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Prayer right and wrong

November 2009

Dear Friends,

There is an attitude around, these days, of claiming things in prayer. It is bad thinking and I wish to commend a rather different approach to the Almighty. Prayer that is in accord with holy scripture will for the most part humbly cry out to a gracious but sovereign Father, trusting him to say Yes, or No, or Wait, as he knows best.

I would like to explain why the former approach is so harmful that this is not just a matter of the two approaches being equally commendable or equally Christian.

The contemporary reasoning that distresses me is usually expressed something like this: ‘the Bible tells us that Jesus carried away our diseases. Healing is therefore included in the atonement, therefore we may claim healing here in this life.’

That is nonsense. He died our death too, but we all seem to end up dying in this era between the two comings of Christ. So the idea ‘the atonement includes this, therefore I can have it now’ is both false and harmful.

Think of the apostle Paul. He suffered greatly from a serious, unattractive, painful and limiting illness of some sort. He engaged in substantial prayer about it for three sustained periods, knowing fine that God answers prayer; and he received an answer all right: -

"No, my gracious favour is all you need:
My power works best in your weakness"

And notice in what spirit Paul – Paul the great Apostle! – prayed:

“Three times I pleaded with the Lord”

Not much ‘claiming’ there. But we can go further. If anyone ever had the right to just ‘name it and claim it’ then the Divine Son, Jesus of Nazareth, did. Now it happens that we have the immense privilege of knowing how he prayed:

“My Father, if it be possible, may this cup (crucifixion) be taken from me; yet not as I will, but as you will.”
And a little later,
“My Father, if it is not possible for this cup to be taken away unless I drink it, may Your will be done.”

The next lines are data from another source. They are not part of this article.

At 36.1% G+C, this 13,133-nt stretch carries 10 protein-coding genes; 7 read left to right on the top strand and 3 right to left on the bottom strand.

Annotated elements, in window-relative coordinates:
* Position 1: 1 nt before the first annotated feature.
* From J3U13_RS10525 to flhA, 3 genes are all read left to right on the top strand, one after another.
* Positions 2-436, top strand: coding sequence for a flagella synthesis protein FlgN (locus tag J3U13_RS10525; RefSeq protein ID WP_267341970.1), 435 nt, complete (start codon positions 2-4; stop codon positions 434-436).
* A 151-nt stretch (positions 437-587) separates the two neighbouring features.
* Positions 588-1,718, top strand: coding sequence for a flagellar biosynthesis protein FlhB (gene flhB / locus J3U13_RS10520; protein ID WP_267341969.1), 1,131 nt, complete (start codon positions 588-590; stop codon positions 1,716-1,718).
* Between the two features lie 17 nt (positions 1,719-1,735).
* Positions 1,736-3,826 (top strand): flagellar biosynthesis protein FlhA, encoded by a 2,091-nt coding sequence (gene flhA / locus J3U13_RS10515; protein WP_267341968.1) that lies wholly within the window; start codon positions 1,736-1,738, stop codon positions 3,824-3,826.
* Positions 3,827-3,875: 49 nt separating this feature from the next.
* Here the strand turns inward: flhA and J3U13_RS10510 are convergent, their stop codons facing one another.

God the eternal Son didn’t name it and claim it. He didn’t come near claiming it. He reverently submitted a heartfelt cry to the Father, Whom he had seen answering his prayers time and again, trusting him to say Yes, or No, or Wait, as he knew best.

Don’t imagine I write from disappointment or from a steady experience of unanswered prayer. Week by week we pray and time and again we bless God together for prayer plainly answered. (If you don’t come on a Wednesday whenever possible, whatever are you doing?! It’s the most exciting if battling part of Sandyford’s life and, as God pleases, the avenue of His power supply to all our ministries). On occasion, as members have taken up the invitation in the letter of James, we have called on the elders, examined our consciences, confessed our sins, anointed with oil and interceded in respect of the serious illness of members for whom the medical profession have found themselves unable. We have experienced both Yes and (so far) No in answer. So I am not writing from a position of unbelief.

No, those prayers of Paul’s and Christ’s were not one whit inferior to the commands to the Almighty (God have mercy on us) which we hear people using. But there is a more crucial reason yet why we do well to put the answering (or not) of our prayers into holier and wiser hands than ours. Consider:

“God’s intention for us – the destiny which he has in mind for us in – is to be conformed to the likeness of his son.” (Romans 8.29)

The aim of the Christian is to become Christ-like.